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HMRC internal manual

Corporate Finance Manual

HM Revenue & Customs
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Derivative contracts: chargeable gains on derivatives: carry back of losses: examples

Examples of carrying back a loss

Example 1

A company enters into three property derivative contracts in its 12-month accounting period ended 31 December 2005, and continues to hold them in the year ended 31 December 2006. CTA09/S641 gains and losses on these contracts are as follows (losses in brackets):

  Y/e 31 December 2005 Y/e 31 December 2006
1 £700,000 (£150,000)
2 (£100,000) (£800,000)
3 £1,400,000 £200,000

In addition, the company has an allowable loss of £1,500,000 in 2005 from a disposal of land, and in 2006 it has a non-derivative chargeable gain of £600,000. At 1 January 2005, it has no capital losses brought forward.

In the year ended 31 December 2006, it has aggregate losses from its derivative contracts of £950,000, and a gain from derivative contracts of £200,000. It therefore has net S641 losses of £750,000.

In the year ended 31 December 2005, it has total derivative contract gains of £2,100,000 (amount G) and derivative contract losses of £100,000 (amount L). In addition, it has non derivative contract losses (amount N) of £1,500,000. Its net S641 gains for the period (G - (L+N)) are therefore £500,000.

For the year ended 31 December 2005, the company will initially pay tax on chargeable gains of £500,000. Having sustained derivative contract losses in 2006, the company might claim to carry back £500,000 of that loss to 2005. If it makes such a claim, its 2005 self-assessment will be amended to reduce the chargeable gain to nil. For 2006, its derivative contract losses will be reduced to £250,000; this amount is deducted from the £600,000 gain in the year, so that the company will have total gains of £350,000.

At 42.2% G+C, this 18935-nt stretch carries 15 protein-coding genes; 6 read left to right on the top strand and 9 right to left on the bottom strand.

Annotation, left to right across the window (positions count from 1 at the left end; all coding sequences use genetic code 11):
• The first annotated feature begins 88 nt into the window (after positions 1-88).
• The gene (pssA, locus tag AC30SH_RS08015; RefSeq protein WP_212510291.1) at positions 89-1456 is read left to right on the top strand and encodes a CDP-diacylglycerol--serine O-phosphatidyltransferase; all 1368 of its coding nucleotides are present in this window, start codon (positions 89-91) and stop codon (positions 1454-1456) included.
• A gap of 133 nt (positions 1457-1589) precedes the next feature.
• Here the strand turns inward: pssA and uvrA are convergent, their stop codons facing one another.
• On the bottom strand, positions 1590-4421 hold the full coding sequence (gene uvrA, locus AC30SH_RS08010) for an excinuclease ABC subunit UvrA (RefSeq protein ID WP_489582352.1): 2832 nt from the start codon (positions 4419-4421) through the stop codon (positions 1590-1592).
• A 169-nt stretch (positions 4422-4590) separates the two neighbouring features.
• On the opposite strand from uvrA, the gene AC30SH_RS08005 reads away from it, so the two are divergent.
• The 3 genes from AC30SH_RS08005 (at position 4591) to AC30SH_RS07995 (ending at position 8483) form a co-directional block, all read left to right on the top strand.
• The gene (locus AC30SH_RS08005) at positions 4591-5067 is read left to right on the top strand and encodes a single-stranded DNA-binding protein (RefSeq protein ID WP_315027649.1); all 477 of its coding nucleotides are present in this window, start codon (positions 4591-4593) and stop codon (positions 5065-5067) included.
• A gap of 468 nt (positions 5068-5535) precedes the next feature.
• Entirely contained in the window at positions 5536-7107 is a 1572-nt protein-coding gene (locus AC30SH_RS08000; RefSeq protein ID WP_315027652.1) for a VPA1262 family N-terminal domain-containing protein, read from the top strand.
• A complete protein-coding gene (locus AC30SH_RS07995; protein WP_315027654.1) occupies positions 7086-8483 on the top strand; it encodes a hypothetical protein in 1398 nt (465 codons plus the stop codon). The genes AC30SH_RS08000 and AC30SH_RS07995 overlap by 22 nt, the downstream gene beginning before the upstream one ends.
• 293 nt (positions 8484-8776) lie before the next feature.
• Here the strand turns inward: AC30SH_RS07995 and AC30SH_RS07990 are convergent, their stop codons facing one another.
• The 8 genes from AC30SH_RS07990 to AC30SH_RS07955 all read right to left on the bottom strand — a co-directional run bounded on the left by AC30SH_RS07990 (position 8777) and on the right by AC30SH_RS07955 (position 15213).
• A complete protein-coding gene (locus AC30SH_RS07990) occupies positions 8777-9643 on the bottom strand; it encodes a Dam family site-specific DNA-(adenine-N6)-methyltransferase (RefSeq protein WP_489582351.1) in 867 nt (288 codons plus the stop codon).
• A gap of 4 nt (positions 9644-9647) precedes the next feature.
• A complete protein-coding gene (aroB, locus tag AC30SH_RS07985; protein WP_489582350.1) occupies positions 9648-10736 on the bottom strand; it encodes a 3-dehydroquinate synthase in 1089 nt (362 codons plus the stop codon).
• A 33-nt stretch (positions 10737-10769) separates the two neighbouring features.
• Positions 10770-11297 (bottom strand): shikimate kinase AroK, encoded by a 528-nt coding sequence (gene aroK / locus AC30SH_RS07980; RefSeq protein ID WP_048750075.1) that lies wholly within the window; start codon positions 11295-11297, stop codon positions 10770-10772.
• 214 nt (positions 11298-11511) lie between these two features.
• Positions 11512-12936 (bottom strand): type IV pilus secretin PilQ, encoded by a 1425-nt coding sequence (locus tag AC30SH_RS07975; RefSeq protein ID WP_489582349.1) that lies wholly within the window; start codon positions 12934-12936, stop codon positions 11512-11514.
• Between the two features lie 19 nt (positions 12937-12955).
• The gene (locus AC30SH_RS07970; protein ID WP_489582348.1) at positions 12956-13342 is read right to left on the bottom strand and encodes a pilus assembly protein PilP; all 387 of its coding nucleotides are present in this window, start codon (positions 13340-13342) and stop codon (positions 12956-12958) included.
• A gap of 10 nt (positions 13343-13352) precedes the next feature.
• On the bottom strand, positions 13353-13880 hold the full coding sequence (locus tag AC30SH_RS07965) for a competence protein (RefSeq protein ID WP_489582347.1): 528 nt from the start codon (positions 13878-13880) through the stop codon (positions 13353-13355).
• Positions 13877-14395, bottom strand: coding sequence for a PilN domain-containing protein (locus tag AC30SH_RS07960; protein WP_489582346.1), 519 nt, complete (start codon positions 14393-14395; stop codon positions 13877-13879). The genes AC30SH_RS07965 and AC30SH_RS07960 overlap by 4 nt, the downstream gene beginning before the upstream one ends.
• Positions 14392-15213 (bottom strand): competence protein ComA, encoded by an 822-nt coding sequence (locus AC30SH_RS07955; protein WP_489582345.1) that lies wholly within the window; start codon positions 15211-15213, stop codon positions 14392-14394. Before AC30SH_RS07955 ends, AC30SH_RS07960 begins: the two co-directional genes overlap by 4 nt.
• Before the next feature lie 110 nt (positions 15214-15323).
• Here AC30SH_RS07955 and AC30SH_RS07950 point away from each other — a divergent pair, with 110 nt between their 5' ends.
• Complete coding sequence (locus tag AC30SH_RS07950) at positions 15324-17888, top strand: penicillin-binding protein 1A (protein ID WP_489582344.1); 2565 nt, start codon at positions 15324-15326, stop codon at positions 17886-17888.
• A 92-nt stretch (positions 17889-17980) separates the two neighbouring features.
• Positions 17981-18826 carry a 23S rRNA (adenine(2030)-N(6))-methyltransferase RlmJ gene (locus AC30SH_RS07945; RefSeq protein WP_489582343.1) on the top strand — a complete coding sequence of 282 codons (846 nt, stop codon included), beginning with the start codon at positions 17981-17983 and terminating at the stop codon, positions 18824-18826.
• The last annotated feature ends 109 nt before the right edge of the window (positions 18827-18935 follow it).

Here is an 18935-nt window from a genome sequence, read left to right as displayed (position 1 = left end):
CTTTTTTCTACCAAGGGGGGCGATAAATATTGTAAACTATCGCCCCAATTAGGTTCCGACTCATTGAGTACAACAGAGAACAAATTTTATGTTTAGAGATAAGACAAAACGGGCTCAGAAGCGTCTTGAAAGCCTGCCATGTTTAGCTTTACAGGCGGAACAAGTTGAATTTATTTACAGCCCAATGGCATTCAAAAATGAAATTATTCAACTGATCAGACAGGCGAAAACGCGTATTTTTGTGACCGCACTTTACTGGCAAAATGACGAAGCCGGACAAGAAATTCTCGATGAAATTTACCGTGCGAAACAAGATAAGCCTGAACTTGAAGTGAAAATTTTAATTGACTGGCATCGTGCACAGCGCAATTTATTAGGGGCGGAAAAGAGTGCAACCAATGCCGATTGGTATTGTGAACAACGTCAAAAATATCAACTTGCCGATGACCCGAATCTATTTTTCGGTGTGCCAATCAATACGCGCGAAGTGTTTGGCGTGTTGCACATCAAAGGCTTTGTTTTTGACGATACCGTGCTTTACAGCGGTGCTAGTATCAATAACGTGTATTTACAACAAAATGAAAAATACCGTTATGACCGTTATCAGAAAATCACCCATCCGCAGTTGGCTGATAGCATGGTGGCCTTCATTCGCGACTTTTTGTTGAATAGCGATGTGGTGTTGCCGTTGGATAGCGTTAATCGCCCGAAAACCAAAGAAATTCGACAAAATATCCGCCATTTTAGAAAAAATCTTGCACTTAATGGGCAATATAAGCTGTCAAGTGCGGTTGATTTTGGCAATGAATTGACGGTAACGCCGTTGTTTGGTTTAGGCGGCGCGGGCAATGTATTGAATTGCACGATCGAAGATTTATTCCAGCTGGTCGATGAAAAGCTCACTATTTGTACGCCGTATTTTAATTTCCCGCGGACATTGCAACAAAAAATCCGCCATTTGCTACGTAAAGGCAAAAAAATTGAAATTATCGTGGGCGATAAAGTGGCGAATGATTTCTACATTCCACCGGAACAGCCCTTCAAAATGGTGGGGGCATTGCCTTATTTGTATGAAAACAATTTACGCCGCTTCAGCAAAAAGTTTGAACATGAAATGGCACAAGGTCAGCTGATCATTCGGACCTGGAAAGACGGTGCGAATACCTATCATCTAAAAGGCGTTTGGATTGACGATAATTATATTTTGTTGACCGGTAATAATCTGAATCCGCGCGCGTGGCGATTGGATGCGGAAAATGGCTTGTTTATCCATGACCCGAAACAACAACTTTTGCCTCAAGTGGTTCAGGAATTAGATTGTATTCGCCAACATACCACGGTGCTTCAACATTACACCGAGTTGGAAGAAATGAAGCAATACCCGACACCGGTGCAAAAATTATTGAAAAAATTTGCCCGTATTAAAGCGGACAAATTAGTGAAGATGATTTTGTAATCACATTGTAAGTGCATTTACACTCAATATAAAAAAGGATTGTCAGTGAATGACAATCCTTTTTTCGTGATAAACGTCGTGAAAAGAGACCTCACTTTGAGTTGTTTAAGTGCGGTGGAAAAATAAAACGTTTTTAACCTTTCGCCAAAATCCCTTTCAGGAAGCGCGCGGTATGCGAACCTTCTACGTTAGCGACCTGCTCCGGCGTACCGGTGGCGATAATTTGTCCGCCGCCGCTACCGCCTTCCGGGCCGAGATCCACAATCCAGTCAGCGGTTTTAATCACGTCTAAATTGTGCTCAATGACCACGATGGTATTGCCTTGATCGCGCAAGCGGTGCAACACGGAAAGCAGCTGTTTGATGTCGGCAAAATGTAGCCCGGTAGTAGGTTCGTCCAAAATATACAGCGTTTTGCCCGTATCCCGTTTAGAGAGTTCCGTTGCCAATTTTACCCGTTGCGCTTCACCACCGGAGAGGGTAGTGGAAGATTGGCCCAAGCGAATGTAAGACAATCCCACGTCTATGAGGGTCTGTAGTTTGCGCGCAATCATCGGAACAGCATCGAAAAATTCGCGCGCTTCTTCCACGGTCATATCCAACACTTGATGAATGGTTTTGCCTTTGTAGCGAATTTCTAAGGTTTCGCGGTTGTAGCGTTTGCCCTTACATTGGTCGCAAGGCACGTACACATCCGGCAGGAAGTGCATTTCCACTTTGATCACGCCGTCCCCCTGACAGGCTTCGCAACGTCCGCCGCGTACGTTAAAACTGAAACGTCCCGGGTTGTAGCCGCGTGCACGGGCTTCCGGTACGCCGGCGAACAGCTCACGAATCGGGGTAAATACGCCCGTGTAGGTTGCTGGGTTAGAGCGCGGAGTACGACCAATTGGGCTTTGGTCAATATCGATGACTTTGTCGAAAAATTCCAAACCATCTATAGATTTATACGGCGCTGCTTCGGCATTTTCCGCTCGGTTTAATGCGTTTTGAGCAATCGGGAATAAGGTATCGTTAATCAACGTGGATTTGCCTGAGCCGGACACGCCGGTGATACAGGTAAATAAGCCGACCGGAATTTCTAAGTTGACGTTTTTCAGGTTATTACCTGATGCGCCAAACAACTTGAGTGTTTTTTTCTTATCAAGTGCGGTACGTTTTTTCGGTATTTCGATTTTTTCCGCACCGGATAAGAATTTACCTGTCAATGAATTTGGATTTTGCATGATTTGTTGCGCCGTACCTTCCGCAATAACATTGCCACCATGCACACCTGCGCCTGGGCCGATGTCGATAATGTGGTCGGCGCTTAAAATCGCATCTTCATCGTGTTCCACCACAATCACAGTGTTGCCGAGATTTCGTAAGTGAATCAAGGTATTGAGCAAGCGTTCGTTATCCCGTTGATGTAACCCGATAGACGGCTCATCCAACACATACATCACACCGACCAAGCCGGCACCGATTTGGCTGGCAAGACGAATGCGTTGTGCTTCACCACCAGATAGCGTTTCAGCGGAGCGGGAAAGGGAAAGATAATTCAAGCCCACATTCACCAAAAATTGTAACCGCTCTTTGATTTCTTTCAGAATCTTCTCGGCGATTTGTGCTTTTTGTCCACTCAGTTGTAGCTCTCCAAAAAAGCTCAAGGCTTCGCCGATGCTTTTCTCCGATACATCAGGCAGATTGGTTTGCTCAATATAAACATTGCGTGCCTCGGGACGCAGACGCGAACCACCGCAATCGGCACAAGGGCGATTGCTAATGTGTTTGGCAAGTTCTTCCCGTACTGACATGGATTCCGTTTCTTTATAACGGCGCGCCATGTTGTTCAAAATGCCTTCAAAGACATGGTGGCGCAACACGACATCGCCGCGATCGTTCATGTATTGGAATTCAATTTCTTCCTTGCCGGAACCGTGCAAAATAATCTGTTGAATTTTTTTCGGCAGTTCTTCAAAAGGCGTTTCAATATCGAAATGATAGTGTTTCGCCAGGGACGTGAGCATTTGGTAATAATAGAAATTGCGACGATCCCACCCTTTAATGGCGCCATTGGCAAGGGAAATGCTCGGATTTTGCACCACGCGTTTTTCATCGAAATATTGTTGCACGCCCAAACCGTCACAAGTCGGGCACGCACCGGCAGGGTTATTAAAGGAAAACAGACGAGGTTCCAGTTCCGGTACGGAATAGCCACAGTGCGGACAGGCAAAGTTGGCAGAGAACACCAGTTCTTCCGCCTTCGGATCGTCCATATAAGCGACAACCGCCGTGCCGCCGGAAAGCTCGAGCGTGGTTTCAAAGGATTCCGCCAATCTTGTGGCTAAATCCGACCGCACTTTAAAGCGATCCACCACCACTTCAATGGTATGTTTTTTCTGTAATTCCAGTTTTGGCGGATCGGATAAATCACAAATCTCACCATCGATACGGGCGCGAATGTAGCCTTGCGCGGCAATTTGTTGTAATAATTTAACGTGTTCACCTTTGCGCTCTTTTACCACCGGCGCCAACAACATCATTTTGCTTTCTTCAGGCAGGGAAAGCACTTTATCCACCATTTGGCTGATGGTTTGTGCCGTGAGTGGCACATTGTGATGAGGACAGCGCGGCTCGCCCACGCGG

The company is not obliged to claim in respect of £500,000. It might, for example, claim to carry back only £150,000 of the loss, setting the remaining £600,000 against the chargeable gain in 2006. Or it may make no claim at all, in which case £600,000 of the loss will be used in 2006 and the remaining £150,000 carried forward.

Example 2

The facts are as in example 1, except that at 1 January 2005 the company has capital losses of £1,000,000 brought forward. Its total non S641 losses for 2005 are therefore £2,500,000 - the £1,500,000 loss on the property disposal in the year, plus the £1,000,000 losses brought forward. This amount, added to the £100,000 derivative contract losses, exceed the derivative contract gains for the year. The company therefore has no capacity to carry back losses from 2006.

Example 3

The facts are as in example 2, except that in the year ended 31 December 2005, another company (X Ltd) in the same group as the taxpayer company disposes of a property to an external party. In the year ended 31 December 2006, X Ltd and the taxpayer company jointly elect under TCGA92/S171A (as it applied at that time) that the disposal is treated as having been made by the taxpayer company. In consequence, a chargeable gain of £2,300,000 accrues to the company for 2005.

The total losses to set against gains in 2005 (£2,500,000) are first of all set against the non S641 gain of £2,300,000. A residue of losses (amount N) of £200,000 remains. The total of amount N and amount L (the paragraph 45A losses for the year - £100,000) is deducted from the £2,100,000 derivative contract gains.

We therefore have:

Net S641 gains = £2,100,000 - (£100,000 + £200,000) = £1,800,000

The company can therefore claim to carry back the full amount (£750,000) of net S641 losses accruing in 2006.